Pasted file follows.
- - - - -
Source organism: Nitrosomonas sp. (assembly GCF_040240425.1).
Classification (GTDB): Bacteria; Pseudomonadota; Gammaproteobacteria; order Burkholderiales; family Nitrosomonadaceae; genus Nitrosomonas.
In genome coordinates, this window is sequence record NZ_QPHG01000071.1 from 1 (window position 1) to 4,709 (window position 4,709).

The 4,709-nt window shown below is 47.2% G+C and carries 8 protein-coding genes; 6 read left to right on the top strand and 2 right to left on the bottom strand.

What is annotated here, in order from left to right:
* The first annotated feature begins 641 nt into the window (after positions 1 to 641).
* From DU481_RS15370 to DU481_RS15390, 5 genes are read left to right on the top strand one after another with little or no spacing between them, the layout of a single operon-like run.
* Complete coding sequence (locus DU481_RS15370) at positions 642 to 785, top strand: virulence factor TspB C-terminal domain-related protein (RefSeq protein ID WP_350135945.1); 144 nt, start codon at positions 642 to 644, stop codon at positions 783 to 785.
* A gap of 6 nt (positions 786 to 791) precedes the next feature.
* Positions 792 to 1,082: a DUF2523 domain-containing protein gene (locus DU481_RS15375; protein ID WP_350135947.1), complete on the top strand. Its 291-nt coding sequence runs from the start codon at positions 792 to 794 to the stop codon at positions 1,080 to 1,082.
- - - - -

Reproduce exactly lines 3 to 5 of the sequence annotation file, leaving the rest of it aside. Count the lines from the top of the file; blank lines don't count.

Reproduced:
In genome coordinates, this window is sequence record NZ_QPHG01000071.1 from 1 (window position 1) to 4,709 (window position 4,709).

The 4,709-nt window shown below is 47.2% G+C and carries 8 protein-coding genes; 6 read left to right on the top strand and 2 right to left on the bottom strand.

What is annotated here, in order from left to right: